Survey of SESAME users’ community

Science at SESAME - Phase 1

Synchrotron light sources enable the study of matter on scales ranging from biological cells to atoms using light with photon energies ranging from milli-electron Volts (far-infra-red) to 100 kilo- electron Volts (very hard X-rays). They have had an immense impact on many areas of basic and applied research in diverse fields including archaeology, biology, chemistry, environmental science, geology, physics, and medicine. SESAME will be able to serve 25 or more experiments operating simultaneously on 25 beamlines. Phase 1 will have seven beamlines, of which numbers 1 to 3 will be built in the construction phase and will be available on inauguration day, with 4 to 7 following closely thereafter:

  1. Protein crystallography beamline (photon energy range: 4-14 keV) - for use in structural molecular biology. The primary contributions of this research are to elucidate the mechanisms of proteins at molecular level and provide guidelines for developing new drugs. Protein Crystallography studies at Synchrotrons have contributed to the award of four Nobel prizes, the first in 1997 and the latest in 2009. Pharmaceutical companies and biotech companies use these beamlines heavily in order to discover new lead compounds with the aim of reducing the time and cost of developing new drugs.
  2. X-ray absorption fine structure and X-ray fluorescence spectroscopy beamline (3 – 30 keV) for basic materials science as well as applications in materials and environmental science on the micrometre scale. These techniques are extensively used in designing new materials and improving catalysts, such as those used in petrochemical industries. X-ray fluorescence has become a powerful tool in a variety of applications; examples include identification of the chemical composition of fossils and of valuable paintings in a non-invasive manner.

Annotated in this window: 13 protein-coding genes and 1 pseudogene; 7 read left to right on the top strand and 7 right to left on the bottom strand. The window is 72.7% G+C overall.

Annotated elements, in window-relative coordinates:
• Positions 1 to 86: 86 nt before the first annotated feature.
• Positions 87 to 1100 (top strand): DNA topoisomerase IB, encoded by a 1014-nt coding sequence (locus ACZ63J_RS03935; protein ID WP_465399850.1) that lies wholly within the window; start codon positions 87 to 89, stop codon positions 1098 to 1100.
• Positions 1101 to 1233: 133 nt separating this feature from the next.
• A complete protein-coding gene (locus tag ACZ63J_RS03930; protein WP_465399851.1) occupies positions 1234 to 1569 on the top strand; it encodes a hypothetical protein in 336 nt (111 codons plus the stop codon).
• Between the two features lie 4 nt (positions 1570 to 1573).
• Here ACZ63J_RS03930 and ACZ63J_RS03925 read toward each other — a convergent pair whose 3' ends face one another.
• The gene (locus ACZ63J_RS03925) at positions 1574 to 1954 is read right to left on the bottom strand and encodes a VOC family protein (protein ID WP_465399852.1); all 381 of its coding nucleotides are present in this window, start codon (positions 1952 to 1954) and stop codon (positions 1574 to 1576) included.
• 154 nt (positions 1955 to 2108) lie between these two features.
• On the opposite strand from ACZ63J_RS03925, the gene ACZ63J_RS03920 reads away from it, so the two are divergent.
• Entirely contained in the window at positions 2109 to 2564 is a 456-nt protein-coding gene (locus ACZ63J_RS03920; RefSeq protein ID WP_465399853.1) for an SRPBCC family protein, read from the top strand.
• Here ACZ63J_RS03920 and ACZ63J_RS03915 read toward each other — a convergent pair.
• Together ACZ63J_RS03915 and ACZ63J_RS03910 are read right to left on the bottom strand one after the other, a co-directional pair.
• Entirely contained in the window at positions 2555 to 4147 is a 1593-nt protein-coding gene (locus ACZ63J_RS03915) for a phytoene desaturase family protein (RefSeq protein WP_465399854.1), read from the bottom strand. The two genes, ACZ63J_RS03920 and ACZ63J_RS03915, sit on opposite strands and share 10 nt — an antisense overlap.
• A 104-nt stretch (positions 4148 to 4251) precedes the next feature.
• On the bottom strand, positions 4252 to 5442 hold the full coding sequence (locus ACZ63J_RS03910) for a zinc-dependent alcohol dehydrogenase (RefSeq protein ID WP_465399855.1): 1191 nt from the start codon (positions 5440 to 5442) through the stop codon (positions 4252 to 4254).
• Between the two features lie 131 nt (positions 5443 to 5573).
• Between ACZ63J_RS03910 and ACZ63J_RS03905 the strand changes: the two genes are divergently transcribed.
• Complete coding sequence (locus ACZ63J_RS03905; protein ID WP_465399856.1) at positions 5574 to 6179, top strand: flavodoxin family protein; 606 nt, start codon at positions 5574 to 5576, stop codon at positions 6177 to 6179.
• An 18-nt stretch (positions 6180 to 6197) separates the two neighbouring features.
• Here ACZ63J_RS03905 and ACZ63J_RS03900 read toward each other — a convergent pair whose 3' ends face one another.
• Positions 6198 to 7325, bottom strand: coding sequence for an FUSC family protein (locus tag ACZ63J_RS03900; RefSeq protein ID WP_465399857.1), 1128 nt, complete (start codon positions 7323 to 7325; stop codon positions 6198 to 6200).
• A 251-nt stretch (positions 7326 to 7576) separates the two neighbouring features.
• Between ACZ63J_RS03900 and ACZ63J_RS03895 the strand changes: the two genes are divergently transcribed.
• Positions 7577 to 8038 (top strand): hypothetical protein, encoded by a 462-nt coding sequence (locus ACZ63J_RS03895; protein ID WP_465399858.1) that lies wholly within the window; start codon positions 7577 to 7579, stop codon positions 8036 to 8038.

3. Infrared beamline (0.01-1 eV) - for molecular biology, environmental studies, materials, and archaeological sciences. Infrared spectromicrocopy is proving very powerful in studying cells and tissues without the need for chemical fixing. Since infrared light is non-ionizing, there is a promising future for time-resolved imaging of living cells.
  4. Powder diffraction beamline (3-25 keV) – to be used mainly for materials science. This technique is particularly powerful for studying disordered/amorphous material on the atomic scale, the evolution of nano-scale structures and materials in extreme conditions of pressure and temperature. On many synchrotrons, this is used as a core technique for developing and characterising new smart materials.
  5. Small and Wide angle X-ray scattering beamline (8-12 keV) - for structural molecular biology and materials science. These techniques can be used for studying molecular properties of synthetic and biological polymers and to determine parameters (e.g. strength) that improve the quality of a polymer for a particular purpose. They are unique for studying large macromolecular assemblies and provide information on protein-protein complexes.
  6. Extreme ultraviolet beamline (10-200 eV) - for atomic and molecular physics. Photoabsorption and photoionization techniques used in this spectral range provide fundamental information on the behaviour of atmospheric gases relevant to astrophysical data and are relevant to behaviour of these gases under ionizing radiation. Photoemission studies in this spectral range can also be used to characterize the electrical and mechanical properties of materials, surfaces and interfaces.
  7. Soft X-ray ultraviolet beamline (50-2000 eV) for chemical, environmental, energy, materials and physical sciences. This multi-purpose beamline will be used for a variety of applications, including the development of new materials in experiments that allow in-situ manipulation, one example being studies of the behaviour of catalysts and how they can be tailored.

Prepared by Professor Sir Chris Llewellyn Smith and Professor Samar Hasnain, September 2010

List of Phase - I beamlines

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